Porphyromonas gingivalis, a black-pigmented, gram-negative, anaerobic rod, is considered to be the most important pathogen in adult-onset periodontitis27,28 and oral malodor.29 Lyons et al.30 developed a nested, two-step, real-time PCR for comparing the number of P. gingivalis cells with that of the total bacterial cells in subgingival dental plaque. The first amplification targeted conserved sequences in the bacterial 16S and 23S rRNA genes. In the second stage, nested PCRs were used to quantify the number of P. gingivalis cells or the total number of bacterial cells. With previous methods it has been especially difficult to determine the total number of bacteria. This study showed that real-time PCR offers the prospect of determining the number of P. gingivalis and the total number of bacteria in plaque samples directly without culturing. To measure the relative amount of P. gingivalis and Actinobacillus actinomycetemcomitans in subgingival dental plaque and saliva samples, we normalized the number of target DNA copies to that of the 16S rRNA gene using a simplification of the comparative threshold cycle (ΔΔCt) method that was provided in User Bulletin #2 of ABI PRISM 7700 Sequence Detection System by Applied Biosystems.17 The critical threshold cycle (Ct) is defined as the first cycle in which fluorescence is detectable above the background and is inversely proportional to the logarithm of the initial number of template molecules. The fold-difference (N) in the number of the target organism-specific gene copies relative to the number of 16S rRNA gene copies was determined as follows:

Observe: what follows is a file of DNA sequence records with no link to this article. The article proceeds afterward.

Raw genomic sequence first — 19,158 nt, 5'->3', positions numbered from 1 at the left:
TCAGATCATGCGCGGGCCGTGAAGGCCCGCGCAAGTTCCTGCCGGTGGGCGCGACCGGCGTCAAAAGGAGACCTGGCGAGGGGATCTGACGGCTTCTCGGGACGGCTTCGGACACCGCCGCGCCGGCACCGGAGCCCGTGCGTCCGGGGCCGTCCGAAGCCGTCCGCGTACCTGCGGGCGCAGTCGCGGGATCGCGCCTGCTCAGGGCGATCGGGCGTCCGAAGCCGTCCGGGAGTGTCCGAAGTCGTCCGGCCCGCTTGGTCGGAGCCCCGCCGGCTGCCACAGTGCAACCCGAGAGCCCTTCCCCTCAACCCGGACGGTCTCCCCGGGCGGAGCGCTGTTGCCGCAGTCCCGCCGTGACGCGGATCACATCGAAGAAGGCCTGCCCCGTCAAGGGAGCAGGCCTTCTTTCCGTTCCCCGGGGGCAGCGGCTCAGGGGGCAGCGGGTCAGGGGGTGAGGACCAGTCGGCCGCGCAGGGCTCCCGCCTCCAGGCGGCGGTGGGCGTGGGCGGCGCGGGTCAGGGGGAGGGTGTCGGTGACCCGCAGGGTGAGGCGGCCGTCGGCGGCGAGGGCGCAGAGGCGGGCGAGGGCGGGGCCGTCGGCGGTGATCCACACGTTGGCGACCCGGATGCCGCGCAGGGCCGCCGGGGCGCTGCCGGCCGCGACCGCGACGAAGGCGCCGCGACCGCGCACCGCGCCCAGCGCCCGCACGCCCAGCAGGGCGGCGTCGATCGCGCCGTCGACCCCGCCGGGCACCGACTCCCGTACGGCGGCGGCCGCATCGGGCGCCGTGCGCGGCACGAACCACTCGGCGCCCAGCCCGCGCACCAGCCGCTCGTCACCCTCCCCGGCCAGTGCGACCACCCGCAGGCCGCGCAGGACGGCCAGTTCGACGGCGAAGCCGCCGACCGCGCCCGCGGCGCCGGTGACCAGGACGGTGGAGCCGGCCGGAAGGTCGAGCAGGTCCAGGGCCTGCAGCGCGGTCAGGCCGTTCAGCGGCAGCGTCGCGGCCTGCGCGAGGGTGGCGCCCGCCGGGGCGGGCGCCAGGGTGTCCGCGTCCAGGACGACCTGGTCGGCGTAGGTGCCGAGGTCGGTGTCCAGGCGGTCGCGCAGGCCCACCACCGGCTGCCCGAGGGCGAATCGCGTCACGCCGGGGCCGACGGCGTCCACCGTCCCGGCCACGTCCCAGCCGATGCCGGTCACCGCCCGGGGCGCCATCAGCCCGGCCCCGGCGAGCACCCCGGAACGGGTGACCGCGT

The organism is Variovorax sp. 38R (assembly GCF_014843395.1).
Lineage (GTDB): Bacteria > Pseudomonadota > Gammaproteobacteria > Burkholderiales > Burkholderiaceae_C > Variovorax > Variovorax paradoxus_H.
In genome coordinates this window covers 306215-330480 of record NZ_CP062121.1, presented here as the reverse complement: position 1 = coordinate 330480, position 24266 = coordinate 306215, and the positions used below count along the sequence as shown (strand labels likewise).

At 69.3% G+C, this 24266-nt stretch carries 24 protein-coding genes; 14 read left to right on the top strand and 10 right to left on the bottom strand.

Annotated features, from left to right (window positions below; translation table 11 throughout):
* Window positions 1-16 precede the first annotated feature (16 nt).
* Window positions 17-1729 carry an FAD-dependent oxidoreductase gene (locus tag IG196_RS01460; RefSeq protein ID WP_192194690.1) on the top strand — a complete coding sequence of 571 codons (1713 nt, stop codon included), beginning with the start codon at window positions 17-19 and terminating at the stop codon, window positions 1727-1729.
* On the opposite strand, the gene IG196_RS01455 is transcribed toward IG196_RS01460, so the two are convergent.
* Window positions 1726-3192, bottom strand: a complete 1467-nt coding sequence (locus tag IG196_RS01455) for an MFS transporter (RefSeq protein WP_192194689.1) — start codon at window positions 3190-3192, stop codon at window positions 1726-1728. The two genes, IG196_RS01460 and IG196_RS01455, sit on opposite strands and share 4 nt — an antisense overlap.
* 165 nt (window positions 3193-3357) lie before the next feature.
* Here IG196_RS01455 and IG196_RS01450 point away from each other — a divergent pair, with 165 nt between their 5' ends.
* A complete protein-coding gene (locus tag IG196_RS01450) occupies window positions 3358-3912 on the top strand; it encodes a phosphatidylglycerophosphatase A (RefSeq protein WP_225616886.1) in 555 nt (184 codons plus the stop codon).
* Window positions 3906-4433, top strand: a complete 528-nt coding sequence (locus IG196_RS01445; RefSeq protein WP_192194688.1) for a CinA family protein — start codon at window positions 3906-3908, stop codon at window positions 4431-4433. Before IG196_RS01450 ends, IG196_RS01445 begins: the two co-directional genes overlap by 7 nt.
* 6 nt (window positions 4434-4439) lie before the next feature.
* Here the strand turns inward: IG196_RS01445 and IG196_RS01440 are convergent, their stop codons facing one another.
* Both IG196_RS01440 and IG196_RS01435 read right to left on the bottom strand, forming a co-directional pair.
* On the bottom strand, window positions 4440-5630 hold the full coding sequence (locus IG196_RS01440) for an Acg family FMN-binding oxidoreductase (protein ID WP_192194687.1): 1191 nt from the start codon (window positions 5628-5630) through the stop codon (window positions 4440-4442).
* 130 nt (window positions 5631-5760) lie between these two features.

equation M1

The ΔCt values for the sample and the 16S rRNA were determined by subtracting the average Ct value for the target gene from that of the 16S rRNA gene. The simplified ΔΔCt method provides the required simplicity and rapidity for clinical diagnosis.